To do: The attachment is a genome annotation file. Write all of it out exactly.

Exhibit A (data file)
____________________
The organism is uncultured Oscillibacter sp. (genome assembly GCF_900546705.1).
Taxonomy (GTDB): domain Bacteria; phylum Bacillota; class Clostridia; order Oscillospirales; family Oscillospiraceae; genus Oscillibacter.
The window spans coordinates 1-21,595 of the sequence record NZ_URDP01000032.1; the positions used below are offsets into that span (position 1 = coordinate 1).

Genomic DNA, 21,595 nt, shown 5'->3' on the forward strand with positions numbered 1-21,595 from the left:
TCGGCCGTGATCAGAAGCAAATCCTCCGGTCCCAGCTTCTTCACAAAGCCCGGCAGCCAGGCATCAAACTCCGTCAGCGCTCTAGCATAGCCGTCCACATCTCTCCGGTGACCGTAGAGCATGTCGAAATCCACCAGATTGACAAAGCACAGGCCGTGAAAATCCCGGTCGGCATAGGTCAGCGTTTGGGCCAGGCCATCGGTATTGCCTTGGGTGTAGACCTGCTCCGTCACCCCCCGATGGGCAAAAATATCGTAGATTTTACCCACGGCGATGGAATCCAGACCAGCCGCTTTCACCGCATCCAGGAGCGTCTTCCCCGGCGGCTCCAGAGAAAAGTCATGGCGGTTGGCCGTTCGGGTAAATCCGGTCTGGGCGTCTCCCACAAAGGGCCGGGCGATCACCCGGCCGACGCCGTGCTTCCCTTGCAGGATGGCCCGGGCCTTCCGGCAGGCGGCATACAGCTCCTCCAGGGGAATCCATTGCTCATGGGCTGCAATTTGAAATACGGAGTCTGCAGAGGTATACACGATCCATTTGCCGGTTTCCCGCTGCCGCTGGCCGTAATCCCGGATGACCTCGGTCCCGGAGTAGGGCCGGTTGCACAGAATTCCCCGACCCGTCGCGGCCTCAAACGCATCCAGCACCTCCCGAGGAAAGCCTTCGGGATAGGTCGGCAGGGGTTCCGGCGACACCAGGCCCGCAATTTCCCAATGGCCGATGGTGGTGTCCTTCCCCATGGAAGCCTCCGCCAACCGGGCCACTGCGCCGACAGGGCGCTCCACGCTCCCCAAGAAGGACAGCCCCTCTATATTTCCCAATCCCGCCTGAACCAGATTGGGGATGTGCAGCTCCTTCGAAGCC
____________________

The organism is uncultured Oscillibacter sp. (genome assembly GCF_900546705.1).
Taxonomy (GTDB): domain Bacteria; phylum Bacillota; class Clostridia; order Oscillospirales; family Oscillospiraceae; genus Oscillibacter.
The window spans coordinates 1-21,595 of the sequence record NZ_URDP01000032.1; the positions used below are offsets into that span (position 1 = coordinate 1).

Genomic DNA, 21,595 nt, shown 5'->3' on the forward strand with positions numbered 1-21,595 from the left:
TCGGCCGTGATCAGAAGCAAATCCTCCGGTCCCAGCTTCTTCACAAAGCCCGGCAGCCAGGCATCAAACTCCGTCAGCGCTCTAGCATAGCCGTCCACATCTCTCCGGTGACCGTAGAGCATGTCGAAATCCACCAGATTGACAAAGCACAGGCCGTGAAAATCCCGGTCGGCATAGGTCAGCGTTTGGGCCAGGCCATCGGTATTGCCTTGGGTGTAGACCTGCTCCGTCACCCCCCGATGGGCAAAAATATCGTAGATTTTACCCACGGCGATGGAATCCAGACCAGCCGCTTTCACCGCATCCAGGAGCGTCTTCCCCGGCGGCTCCAGAGAAAAGTCATGGCGGTTGGCCGTTCGGGTAAATCCGGTCTGGGCGTCTCCCACAAAGGGCCGGGCGATCACCCGGCCGACGCCGTGCTTCCCTTGCAGGATGGCCCGGGCCTTCCGGCAGGCGGCATACAGCTCCTCCAGGGGAATCCATTGCTCATGGGCTGCAATTTGAAATACGGAGTCTGCAGAGGTATACACGATCCATTTGCCGGTTTCCCGCTGCCGCTGGCCGTAATCCCGGATGACCTCGGTCCCGGAGTAGGGCCGGTTGCACAGAATTCCCCGACCCGTCGCGGCCTCAAACGCATCCAGCACCTCCCGAGGAAAGCCTTCGGGATAGGTCGGCAGGGGTTCCGGCGACACCAGGCCCGCAATTTCCCAATGGCCGATGGTGGTGTCCTTCCCCATGGAAGCCTCCGCCAACCGGGCCACTGCGCCGACAGGGCGCTCCACGCTCCCCAAGAAGGACAGCCCCTCTATATTTCCCAATCCCGCCTGAACCAGATTGGGGATGTGCAGCTCCTTCGAAGCC